A Tale of Three Brands

I was asked to give a talk at a university wine event recently and my colleague Amy Ryken selected the wines: three New Zealand Sauvignon Blancs, all from Marlborough: Monkey Bay (2006), Nobilo (2006) and Kim Crawford. The Kim Crawford was the first 2007 vintage I have tasted and it made me realize why people like this wine. I like it for its distinctively pungent tropical fruit flavors, which displayed themselves very well in the young, fresh wine. But winemakers must like it because of its distinctively favorable economics. Some wines spend years in the barrel before they can be sold, but not this one. You harvest the grapes in March or April in New Zealand and the wine’s already on sale in the U.S. in September. That’s Chateau Cash Flow!

The three wines were different and each had its champions, but all three were unmistakably Marlborough products. They had something else in common: all three were sold by Constellation Brands, the world’s largest wine company. This fact made me appreciate how very important branded wine products and distribution clout are in the wine business today. How did theses wines come to belong to Constellation Brands and to arrive at our local stores. Here are three stories.

Nobio wines was founded more than 60 years ago by Nikola Nobilo, a Croatian migrant to New Zealand (most of the famous names in New Zealand wine are of Central or Eastern European origin and came to that island country attatched to migrants fleeing poverty and war). Nobilo prospered and was acquired a few years ago by BRL Hardy, the big Australian drinks conglomerate. When BRL Hardy merged with Constellation Brands, Nobilo came along in the deal. So Nobilo benefits today from its access to Constellation’s powerful distribution system and its expertise in marketing branded goods.

Kim Crawford’s story is a little different. Kim Crawford is a famous New Zealand winemaker who made his reputation at Cooper’s Creek and Saint Clair Estate and opened the first Marlborough “virtual winery.” He purchased grapes from contract growers, leased production space from other wineries, and made great wine. Kim Crawford was so well known for making great wine that he became an iconic brand, sort of like Martha Stewart (and that’s a good thing). “Kim Crawford” on the label as winemaker or winery owner is a sign of quality.

But even brands need distribution, especially for the export market, so Kim Crawford cut a deal with Hogue Cellars of Washington state that brought their wines into the U.S. and Canada. The distribution relationship continued when Hogue was purchased by Vincor, the Canadian wine giant, which was itself eventually bought by Constellation Brands in 2006. Kim Crawford still makes the wines, as near as I can tell, but Constellation owns the “intellectual property,” which must mean the brand rights.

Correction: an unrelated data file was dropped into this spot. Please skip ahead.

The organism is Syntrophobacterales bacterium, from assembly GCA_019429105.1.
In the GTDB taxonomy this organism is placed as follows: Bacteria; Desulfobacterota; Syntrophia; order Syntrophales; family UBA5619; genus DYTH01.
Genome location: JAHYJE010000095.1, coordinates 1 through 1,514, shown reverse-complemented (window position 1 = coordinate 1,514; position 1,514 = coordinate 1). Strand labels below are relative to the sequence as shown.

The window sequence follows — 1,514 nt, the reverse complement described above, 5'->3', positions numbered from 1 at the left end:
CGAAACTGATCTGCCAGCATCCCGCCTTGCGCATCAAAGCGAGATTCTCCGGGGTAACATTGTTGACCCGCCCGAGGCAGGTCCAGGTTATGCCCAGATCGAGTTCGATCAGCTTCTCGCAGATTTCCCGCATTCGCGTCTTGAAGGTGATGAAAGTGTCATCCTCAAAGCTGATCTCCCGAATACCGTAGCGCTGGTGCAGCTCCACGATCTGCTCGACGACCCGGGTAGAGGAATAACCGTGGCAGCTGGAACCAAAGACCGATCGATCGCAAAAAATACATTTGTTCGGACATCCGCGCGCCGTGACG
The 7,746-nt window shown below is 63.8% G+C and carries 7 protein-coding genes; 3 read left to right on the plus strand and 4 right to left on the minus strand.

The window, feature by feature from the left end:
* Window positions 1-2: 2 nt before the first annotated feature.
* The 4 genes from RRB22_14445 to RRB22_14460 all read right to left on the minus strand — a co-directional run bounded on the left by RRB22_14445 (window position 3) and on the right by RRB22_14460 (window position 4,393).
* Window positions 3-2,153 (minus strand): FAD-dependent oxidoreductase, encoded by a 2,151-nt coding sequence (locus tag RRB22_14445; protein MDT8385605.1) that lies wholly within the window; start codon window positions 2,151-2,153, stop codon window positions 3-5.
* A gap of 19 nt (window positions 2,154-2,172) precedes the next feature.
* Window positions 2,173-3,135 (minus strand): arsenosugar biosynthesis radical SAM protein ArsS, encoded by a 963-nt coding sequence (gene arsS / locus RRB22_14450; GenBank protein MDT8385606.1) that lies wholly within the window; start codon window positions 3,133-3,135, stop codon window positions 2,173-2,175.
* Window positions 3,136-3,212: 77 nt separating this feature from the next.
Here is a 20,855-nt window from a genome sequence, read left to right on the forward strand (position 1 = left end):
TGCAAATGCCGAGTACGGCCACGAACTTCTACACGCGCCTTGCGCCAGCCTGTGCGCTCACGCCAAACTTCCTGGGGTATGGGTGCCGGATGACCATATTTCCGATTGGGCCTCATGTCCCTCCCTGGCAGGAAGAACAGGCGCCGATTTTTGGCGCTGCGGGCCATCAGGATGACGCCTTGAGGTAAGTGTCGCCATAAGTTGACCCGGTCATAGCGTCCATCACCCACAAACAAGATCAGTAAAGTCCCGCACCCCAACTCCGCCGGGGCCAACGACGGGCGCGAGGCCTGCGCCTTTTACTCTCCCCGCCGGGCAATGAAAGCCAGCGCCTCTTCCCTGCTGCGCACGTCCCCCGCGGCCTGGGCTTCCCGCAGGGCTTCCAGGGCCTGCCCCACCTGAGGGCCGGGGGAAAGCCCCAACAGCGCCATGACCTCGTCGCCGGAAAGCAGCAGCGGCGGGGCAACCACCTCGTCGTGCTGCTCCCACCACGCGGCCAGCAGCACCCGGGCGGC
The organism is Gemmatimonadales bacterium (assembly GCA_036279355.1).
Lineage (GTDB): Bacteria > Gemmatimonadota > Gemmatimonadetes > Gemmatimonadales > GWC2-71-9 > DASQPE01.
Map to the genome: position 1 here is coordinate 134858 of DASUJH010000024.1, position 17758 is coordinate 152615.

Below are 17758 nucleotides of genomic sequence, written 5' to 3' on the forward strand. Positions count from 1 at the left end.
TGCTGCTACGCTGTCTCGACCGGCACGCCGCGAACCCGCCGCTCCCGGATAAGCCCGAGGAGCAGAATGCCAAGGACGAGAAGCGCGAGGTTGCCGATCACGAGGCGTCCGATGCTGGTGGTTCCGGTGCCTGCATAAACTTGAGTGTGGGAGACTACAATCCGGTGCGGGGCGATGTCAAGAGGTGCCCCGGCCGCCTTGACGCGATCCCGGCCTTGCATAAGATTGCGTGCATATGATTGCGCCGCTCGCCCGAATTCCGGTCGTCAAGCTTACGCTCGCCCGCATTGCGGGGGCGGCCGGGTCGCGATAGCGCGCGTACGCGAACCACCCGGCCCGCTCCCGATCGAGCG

The third wine was Monkey Bay. Monkey Bay is the best selling brand of New Zealand wine in the United States. As near as I can tell there is no “Mr. Monkey Bay” in the same way there is a Mr. Nobilo and a Mr. Kim Crawford. And I am not completely convinced that there really is a Monkey Bay, although one is indicated on the company website.

You see, Monkey Bay is a created brand, like most of the “critter wines” are. The name is created and the wine designed to appeal to a particular market niche or lifestyle segment. “Monkey” suggests that the wine is fun and doesn’t take itself too seriously. “Bay” suggests an island locale, which is appropriate, and perhaps will remind some of Cloudy Bay, the famous (and much more expensive) high end Marlborough wine, which is owned by the French luxury goods conglomerate LVMH. Constellation Brands invented Monkey Bay because they thought they could market the brand and the wine — and they seem to have been immensely successful. The grapes apparently come from Nobilo vineyards.

Why not call it Nobilo wine? Apparently the Money Bay moniker appeals to a different market segment. And by segmenting the market, Constellation Brands can attract buyers with different buying preferences at different price points.

Should we be concerned about so many Constellation Brands wines on the shelf? Well, these wines showed that market consolidation does not necessarily produce homogeneous wines. But that’s only the beginning of an answer. More to follow in future posts.

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